Lack of data from fishing nations standing in the way of tuna conservation | Pacific Beat

Lack of data from fishing nations standing in the way of tuna conservation

Lack of data from fishing nations standing in the way of tuna conservation

Updated 30 October 2014, 17:56 AEDT

Distant water fishing nations in Asia are continuing to find excuses not to provide the data needed to tell how much fish is being caught in the Pacific.

Illegal and unreported fishing was one of the main targets of operation Kurukuru, the Forum Fisheries Agency's recently-completed fisheries surveillance operation, which netted a record number of boats in potential breach of their fishing licences.

Even on current data, scientists say Pacific bigeye and yellowfin tuna have never been in worse shape and it is known that there are more boats than ever fishing for albacore tuna.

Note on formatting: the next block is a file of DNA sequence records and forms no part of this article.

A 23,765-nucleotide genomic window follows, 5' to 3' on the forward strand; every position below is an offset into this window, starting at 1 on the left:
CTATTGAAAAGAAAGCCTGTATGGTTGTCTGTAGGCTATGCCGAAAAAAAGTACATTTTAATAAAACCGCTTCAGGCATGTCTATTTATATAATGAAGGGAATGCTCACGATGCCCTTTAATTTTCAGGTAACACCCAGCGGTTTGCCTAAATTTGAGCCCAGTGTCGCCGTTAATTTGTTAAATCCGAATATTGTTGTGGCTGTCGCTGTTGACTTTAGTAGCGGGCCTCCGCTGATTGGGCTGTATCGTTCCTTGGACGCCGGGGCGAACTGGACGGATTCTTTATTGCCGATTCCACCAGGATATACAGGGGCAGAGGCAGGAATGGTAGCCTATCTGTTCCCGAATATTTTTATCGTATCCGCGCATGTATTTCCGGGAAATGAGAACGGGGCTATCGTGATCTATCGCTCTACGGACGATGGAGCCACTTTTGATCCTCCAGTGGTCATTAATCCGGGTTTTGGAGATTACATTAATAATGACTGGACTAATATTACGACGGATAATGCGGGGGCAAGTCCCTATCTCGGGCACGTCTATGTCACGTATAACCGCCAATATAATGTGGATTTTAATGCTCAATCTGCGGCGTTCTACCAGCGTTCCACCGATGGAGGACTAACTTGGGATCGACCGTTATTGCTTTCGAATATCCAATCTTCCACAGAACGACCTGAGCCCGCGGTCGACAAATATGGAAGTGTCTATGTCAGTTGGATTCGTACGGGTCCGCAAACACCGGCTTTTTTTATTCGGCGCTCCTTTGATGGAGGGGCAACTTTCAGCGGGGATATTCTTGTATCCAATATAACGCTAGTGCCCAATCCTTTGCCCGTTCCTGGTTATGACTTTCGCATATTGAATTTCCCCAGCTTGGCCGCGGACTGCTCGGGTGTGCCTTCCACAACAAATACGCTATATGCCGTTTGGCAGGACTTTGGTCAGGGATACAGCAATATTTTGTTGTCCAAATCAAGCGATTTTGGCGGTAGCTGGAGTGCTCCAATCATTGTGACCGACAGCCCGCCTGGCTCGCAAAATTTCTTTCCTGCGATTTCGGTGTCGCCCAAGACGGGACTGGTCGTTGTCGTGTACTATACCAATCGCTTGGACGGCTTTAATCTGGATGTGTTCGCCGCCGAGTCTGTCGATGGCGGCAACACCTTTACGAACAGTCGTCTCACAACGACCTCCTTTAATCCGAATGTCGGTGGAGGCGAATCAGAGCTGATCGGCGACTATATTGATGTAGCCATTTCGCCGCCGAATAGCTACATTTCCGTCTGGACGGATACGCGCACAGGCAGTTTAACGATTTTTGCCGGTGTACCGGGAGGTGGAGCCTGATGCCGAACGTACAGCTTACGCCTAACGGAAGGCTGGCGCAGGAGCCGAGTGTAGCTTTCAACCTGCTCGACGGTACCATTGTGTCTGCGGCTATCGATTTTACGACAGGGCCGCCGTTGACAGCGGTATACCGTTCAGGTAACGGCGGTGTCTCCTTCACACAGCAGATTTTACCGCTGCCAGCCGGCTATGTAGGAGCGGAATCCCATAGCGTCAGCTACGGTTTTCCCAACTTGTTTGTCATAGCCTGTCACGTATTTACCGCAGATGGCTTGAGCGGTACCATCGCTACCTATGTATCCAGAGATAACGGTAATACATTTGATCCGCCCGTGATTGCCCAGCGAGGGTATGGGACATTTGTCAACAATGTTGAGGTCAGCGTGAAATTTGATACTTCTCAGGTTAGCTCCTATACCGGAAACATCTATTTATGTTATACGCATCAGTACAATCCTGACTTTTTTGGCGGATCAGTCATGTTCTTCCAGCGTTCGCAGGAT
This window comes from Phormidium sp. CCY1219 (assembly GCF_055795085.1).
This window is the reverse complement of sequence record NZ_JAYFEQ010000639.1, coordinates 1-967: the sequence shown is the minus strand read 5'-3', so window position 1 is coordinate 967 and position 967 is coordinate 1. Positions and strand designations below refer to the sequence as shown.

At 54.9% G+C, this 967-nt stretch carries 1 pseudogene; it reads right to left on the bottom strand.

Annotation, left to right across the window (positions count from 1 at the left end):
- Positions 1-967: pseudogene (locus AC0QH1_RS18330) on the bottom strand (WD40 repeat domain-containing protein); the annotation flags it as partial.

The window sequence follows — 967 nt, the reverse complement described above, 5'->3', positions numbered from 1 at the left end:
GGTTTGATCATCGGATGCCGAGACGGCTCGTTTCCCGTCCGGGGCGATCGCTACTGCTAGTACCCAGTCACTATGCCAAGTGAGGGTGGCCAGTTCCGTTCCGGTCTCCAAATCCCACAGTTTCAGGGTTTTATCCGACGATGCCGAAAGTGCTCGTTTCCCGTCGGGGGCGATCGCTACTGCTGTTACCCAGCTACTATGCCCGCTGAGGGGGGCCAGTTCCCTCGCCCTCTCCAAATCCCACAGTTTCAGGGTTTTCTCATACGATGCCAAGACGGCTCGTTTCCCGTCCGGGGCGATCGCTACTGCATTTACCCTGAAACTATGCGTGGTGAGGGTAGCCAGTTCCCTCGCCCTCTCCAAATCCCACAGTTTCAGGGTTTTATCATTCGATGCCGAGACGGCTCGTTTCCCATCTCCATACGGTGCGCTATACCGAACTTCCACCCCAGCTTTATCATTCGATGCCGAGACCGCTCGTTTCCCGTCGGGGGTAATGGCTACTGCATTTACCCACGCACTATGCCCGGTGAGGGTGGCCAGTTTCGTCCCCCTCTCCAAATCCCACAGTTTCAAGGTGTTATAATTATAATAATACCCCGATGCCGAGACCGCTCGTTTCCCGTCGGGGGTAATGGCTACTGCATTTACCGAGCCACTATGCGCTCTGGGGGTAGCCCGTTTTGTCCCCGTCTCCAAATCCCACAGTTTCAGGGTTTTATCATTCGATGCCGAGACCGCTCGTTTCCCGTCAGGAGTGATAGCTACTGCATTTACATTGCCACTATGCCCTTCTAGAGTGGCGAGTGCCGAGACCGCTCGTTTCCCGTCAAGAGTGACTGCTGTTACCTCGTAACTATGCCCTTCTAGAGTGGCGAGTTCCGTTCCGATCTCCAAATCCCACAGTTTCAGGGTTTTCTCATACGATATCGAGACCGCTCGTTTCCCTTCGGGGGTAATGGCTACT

In December, more than 30 nations will come together at the Western and Central Pacific Fisheries Commission - the body tasked with protecting the fish stocks - to decide on conservation measures.

Presenter: Jemima Garrett

Speaker: Tima Tupou, Pacific Tuna Industry Association's Executive Officer

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